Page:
Robert Tanitch reviews Flamencura at Sadler’s Wells, London EC1
Paco Peña, the Spanish flamenco composer and guitarist, is regarded as one of the world’s foremost flamenco players.
I first saw Paco Peña and his Flamenco Dance Company in 1997.
The high spot then was Angel Muñoz’s solo. The 22-year-old virtuoso managed to do something new. It was not just the dazzling speed, the drumming of the heels, the scraping of the foot, the expressive use of the body, the strutting machismo, but the variety of the steps and the variety of the pace. He was just as electrifying in his slow movement.
20 years, on Angel Muñoz is still electrifying and once again I much enjoyed Peña’s guitar playing.
Flamencura relies heavily on spontaneity and improvisation.
There are three dancers, three singers and four musicians, three guitars and percussion. There are ten dance pieces, showcases for virtuosity, and technically and emotionally exciting to listen to and watch.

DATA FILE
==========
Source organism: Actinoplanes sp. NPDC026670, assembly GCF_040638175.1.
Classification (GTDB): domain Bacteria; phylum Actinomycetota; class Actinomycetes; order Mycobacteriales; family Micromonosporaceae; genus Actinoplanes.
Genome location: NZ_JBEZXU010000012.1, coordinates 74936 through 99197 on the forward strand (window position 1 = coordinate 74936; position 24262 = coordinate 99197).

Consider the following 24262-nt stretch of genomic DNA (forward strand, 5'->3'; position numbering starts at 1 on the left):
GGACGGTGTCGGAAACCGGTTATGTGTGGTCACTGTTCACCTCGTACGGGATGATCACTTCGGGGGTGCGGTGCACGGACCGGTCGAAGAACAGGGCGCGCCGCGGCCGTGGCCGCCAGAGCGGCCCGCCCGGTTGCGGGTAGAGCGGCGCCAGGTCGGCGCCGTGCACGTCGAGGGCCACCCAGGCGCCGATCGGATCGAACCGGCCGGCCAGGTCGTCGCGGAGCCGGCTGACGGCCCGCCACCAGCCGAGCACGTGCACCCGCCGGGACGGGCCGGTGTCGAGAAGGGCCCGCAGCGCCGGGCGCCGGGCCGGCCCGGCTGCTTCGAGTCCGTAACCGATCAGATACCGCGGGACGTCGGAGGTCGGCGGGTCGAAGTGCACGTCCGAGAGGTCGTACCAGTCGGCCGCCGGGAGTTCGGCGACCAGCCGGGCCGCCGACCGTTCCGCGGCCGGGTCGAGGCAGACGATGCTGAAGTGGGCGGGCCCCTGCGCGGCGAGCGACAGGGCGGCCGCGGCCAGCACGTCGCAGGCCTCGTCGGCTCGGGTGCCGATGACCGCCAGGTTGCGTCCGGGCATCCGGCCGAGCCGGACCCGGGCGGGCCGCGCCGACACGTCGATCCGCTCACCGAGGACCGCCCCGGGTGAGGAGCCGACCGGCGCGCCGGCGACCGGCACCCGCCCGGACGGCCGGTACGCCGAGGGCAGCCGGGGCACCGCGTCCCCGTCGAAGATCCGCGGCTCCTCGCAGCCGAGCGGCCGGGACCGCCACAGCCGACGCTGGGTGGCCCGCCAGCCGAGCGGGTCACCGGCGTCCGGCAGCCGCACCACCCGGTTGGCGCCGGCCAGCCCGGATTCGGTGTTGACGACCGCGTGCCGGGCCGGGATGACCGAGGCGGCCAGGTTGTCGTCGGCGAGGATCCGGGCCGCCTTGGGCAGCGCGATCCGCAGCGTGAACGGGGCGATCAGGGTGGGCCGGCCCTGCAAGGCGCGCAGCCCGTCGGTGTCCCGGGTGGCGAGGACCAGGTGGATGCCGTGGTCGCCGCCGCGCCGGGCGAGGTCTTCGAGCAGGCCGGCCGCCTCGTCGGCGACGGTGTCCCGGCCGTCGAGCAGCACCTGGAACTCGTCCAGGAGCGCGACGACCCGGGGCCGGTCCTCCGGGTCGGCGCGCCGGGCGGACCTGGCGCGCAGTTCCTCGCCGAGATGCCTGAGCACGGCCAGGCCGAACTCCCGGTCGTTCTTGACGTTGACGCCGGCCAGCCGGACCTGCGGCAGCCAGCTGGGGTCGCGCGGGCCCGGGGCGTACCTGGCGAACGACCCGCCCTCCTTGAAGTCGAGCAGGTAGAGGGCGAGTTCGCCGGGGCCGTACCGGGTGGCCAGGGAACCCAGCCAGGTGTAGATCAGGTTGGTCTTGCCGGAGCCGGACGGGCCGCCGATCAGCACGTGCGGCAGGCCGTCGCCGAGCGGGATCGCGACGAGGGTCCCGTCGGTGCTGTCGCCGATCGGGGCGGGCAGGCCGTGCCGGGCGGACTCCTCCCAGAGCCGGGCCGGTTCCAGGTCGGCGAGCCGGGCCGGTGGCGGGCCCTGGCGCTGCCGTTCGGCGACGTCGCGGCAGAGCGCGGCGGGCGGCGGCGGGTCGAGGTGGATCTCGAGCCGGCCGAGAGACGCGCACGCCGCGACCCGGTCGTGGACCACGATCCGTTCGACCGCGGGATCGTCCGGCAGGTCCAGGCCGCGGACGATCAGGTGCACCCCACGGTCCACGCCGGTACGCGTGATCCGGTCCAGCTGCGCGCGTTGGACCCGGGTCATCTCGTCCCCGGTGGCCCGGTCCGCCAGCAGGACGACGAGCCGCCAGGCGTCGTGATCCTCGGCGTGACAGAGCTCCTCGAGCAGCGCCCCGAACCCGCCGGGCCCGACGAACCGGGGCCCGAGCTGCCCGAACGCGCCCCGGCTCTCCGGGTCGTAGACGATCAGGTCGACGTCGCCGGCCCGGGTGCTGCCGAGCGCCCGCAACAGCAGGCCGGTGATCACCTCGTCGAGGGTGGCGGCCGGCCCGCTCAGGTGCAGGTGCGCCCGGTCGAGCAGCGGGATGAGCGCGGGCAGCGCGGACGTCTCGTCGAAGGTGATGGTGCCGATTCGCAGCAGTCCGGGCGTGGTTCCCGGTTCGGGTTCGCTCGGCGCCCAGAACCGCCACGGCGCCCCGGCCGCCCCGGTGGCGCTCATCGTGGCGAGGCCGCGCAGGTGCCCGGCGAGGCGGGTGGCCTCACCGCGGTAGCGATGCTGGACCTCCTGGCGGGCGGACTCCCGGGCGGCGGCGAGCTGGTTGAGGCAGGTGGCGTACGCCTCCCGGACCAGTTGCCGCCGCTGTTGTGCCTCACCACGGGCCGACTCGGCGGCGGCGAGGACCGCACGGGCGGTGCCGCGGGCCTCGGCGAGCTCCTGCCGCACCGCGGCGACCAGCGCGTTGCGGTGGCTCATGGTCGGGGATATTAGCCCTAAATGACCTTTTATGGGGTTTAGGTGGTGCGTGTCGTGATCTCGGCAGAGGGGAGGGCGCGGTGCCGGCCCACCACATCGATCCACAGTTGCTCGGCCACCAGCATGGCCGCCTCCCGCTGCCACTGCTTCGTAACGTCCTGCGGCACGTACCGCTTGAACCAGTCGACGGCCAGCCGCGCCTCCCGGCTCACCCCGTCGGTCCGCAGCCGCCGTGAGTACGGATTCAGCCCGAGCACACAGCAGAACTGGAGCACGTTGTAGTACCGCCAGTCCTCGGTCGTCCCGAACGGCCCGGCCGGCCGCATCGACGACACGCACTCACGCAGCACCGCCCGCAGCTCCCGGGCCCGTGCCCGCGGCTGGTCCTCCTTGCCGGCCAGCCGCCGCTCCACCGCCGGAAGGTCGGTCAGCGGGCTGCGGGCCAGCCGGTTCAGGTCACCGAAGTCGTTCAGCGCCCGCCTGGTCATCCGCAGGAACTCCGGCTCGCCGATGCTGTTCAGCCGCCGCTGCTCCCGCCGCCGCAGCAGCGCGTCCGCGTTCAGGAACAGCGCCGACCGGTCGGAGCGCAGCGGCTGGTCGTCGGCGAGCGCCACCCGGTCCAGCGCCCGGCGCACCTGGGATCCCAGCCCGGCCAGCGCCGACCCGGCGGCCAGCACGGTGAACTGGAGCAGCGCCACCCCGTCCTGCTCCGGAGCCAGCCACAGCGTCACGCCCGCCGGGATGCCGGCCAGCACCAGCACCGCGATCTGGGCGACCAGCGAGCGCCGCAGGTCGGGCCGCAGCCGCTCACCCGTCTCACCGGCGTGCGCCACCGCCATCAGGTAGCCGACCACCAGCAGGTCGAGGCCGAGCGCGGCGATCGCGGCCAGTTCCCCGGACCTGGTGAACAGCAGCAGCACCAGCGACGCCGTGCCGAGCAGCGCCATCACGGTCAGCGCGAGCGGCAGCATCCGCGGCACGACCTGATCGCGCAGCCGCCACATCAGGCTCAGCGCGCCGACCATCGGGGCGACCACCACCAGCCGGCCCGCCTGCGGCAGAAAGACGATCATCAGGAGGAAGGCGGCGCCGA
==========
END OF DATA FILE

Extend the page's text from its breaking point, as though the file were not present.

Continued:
The stage is bare except for the chairs the artists sit on. Tom Wickens’s lighting is excellent.
Flamencura is the heart and soul of flamenco. The essential flamenco song is a cry in extremis and the songs explore the dark side of nature.
Immaculada Rivero and Jose Angel Carmona wail and the anguish and the pathos are there for all to hear. Vimala Rowe, a blues singer, brings a different sound.
Voice, guitar and dance are combined with great skill. The dance is intrinsic to the whole musical experience and there are solos, duets and trios by Angel Muñoz, Charo Espino and Yolanda Osuna, which constantly amaze.
The feet hammering away, the hand clapping, the proud carriage, the arched back, the swaying hips, the sharp turns of head and torso, the spins, the arm movements, the complex rhythms, the beauty of a swirling shawl, the precision, the passion, the attack, the sheer speed, the sheer stamina, all astound.
NB. Duende is not something you talk about, says Peña. Duende is indefinable and to try and define its heightened state of emotion would be to rob it of its power.